Sign up ×
MathOverflow is a question and answer site for professional mathematicians. It's 100% free, no registration required.

Let us consider the unit ball $B^n$ of $\mathbf{R}^n$ and $K = B^{n-1}(0,1/2) \times \{0\}$ the ball of dimension $n-1$ and radius $1/2$ lying on the equator.

We wish to solve the Dirichlet problem (for harmonic functions) on $B^n \setminus K$ with boundary value $f = 0$ on $K$, and $f$ (let's say) is smooth on $\partial B^n$. Such a solution exists, is unique and we can find it within the class of Sobolev function.

My question is how this solution behaves near $K$. Is it Hölder continuous ? What is the best exponent of Hölder continuity one can expect ?

More generally, are there known criterias for the regularity at the boundary (not abstract continuity like with the Wiener criterion, but with a control of the modulus of continuity) ?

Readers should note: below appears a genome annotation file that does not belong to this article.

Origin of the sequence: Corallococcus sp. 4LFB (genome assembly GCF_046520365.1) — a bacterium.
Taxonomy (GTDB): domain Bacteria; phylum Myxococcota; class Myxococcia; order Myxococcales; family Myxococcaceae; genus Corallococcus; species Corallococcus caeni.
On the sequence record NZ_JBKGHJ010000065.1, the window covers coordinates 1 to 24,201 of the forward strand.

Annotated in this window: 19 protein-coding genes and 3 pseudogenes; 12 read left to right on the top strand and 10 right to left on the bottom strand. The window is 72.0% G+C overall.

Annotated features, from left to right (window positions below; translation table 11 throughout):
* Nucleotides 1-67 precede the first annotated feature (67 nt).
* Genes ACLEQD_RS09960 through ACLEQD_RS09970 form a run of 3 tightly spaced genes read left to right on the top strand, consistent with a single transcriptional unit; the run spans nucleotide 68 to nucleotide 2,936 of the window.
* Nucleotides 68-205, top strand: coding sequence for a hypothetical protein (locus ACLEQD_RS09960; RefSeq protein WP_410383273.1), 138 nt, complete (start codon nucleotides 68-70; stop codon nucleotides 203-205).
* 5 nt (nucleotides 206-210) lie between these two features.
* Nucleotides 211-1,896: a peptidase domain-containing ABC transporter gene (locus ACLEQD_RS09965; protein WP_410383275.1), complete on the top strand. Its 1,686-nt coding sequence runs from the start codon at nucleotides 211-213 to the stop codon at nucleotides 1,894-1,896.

share|cite|improve this question
$K$ is not contained in the boundary of $B^n$; it does not even touch the boundary. –  Florian Nov 4 '11 at 9:38
@Florian : yes, the Dirichlet problem is solved in the domain $B^n \setminus K$. The solution is is harmonic on $B^n \setminus K$ and continuous on $\overline{B^n}$. –  vizietto Nov 4 '11 at 9:52

2 Answers 2

Far from the rim of the inner disk one has a good regularity. At the rim though, I think you can get the solution behaviour from explicit constructions of potentials induced by a charged ellipsoid and collapsing one of axes, e.g., as given in Kellogg's book.

share|cite|improve this answer
Marius Mitrea has a bunch of papers on the regularity of the Dirichlet problem on manifolds. –  Nilima Nigam Nov 25 '11 at 16:21

Grisvard's book has an extensive discussion of 2d elliptic problems with corners. Your problem is singular at the rim, and the singularity there is essentially the same one as a 2d problem with a 360 degree corner.

share|cite|improve this answer

Your Answer


By posting your answer, you agree to the privacy policy and terms of service.

Not the answer you're looking for? Browse other questions tagged or ask your own question.